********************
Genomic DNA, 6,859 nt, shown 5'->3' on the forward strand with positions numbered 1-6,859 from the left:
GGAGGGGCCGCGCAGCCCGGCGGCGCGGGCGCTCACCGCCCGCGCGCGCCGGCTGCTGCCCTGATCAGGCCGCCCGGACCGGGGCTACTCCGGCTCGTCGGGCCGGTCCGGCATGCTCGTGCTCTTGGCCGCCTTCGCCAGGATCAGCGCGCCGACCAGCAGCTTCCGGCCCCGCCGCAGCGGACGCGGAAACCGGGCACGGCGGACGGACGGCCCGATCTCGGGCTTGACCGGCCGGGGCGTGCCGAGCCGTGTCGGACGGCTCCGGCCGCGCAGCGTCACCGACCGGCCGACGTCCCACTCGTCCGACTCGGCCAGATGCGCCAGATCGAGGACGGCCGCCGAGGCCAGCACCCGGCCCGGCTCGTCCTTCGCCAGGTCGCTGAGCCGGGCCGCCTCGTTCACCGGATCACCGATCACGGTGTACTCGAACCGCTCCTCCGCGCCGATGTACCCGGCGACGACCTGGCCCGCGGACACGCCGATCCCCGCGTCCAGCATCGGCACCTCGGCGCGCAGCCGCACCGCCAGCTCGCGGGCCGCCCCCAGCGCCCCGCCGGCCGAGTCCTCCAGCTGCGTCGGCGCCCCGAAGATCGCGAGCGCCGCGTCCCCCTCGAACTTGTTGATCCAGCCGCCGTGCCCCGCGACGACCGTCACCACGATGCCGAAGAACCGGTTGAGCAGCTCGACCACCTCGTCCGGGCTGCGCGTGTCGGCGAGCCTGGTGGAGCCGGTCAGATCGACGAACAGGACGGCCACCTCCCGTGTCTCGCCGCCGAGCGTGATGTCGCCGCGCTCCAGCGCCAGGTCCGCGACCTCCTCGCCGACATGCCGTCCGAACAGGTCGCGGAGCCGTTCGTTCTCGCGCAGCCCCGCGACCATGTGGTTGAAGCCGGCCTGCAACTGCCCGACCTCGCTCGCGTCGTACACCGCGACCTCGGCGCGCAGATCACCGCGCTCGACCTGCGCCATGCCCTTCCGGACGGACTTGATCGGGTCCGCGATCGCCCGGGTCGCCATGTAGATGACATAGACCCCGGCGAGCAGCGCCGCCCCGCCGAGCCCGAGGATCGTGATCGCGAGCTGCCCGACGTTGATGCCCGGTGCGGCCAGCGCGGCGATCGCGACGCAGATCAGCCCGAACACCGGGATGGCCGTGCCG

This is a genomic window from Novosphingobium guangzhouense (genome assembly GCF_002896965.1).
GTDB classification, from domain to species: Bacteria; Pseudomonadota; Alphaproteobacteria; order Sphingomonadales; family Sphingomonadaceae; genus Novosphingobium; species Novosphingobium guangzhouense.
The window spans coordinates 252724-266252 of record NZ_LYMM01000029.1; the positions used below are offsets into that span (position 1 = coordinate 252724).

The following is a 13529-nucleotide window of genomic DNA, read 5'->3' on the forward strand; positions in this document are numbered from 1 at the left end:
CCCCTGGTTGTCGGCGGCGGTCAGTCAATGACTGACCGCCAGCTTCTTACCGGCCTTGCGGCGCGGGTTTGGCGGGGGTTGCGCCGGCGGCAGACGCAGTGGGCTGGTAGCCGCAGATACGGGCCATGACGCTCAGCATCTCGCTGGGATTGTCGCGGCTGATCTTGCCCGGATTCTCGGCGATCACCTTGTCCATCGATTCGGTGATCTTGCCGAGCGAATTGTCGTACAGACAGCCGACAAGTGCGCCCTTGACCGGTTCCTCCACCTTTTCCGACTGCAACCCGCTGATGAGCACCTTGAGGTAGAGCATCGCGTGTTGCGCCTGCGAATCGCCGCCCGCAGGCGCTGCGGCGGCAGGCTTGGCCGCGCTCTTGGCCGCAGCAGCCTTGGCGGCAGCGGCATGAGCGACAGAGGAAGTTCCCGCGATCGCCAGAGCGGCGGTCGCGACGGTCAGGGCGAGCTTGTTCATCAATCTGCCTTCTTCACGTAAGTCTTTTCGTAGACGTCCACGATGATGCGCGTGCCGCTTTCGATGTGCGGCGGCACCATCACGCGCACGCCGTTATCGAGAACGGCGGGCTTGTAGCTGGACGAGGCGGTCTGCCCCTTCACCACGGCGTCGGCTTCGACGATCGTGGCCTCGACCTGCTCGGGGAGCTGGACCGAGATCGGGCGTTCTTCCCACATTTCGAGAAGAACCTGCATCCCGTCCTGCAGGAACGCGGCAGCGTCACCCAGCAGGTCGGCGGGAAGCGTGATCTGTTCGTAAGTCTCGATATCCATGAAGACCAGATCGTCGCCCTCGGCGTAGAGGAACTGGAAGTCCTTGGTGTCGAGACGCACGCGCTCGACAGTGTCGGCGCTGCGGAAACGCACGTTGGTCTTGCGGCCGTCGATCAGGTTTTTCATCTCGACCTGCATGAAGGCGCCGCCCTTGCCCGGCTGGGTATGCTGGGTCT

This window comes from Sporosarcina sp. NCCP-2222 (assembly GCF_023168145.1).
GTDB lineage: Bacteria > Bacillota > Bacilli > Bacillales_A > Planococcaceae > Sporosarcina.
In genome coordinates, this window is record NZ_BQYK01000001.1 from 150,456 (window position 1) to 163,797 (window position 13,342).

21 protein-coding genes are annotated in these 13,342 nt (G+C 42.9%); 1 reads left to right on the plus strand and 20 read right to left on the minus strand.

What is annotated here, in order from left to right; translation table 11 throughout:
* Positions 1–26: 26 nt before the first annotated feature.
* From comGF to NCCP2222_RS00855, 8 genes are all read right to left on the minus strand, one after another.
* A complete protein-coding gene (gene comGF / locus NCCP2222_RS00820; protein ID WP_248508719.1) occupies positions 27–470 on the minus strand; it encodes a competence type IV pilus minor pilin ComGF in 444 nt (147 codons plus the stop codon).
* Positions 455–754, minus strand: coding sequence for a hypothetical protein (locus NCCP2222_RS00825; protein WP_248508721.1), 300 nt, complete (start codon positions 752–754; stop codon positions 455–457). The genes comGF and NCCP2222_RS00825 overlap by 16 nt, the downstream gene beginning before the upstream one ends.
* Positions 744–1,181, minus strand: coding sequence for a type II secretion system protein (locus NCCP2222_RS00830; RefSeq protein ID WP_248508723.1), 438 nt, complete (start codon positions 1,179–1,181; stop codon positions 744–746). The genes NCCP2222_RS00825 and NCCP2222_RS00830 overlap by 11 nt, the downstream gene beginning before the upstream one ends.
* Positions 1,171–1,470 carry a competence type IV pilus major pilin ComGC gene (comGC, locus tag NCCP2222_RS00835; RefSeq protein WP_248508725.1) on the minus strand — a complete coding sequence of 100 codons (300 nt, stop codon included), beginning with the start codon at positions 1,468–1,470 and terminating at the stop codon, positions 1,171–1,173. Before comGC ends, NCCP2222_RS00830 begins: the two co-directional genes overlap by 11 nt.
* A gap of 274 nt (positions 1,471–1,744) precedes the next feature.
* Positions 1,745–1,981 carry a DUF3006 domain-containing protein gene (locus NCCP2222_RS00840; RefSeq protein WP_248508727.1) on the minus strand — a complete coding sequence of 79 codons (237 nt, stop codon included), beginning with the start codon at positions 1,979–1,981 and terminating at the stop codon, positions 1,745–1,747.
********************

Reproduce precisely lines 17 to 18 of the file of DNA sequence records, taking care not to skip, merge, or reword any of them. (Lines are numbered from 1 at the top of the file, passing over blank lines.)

* Positions 744–1,181, minus strand: coding sequence for a type II secretion system protein (locus NCCP2222_RS00830; RefSeq protein ID WP_248508723.1), 438 nt, complete (start codon positions 1,179–1,181; stop codon positions 744–746). The genes NCCP2222_RS00825 and NCCP2222_RS00830 overlap by 11 nt, the downstream gene beginning before the upstream one ends.
* Positions 1,171–1,470 carry a competence type IV pilus major pilin ComGC gene (comGC, locus tag NCCP2222_RS00835; RefSeq protein WP_248508725.1) on the minus strand — a complete coding sequence of 100 codons (300 nt, stop codon included), beginning with the start codon at positions 1,468–1,470 and terminating at the stop codon, positions 1,171–1,173. Before comGC ends, NCCP2222_RS00830 begins: the two co-directional genes overlap by 11 nt.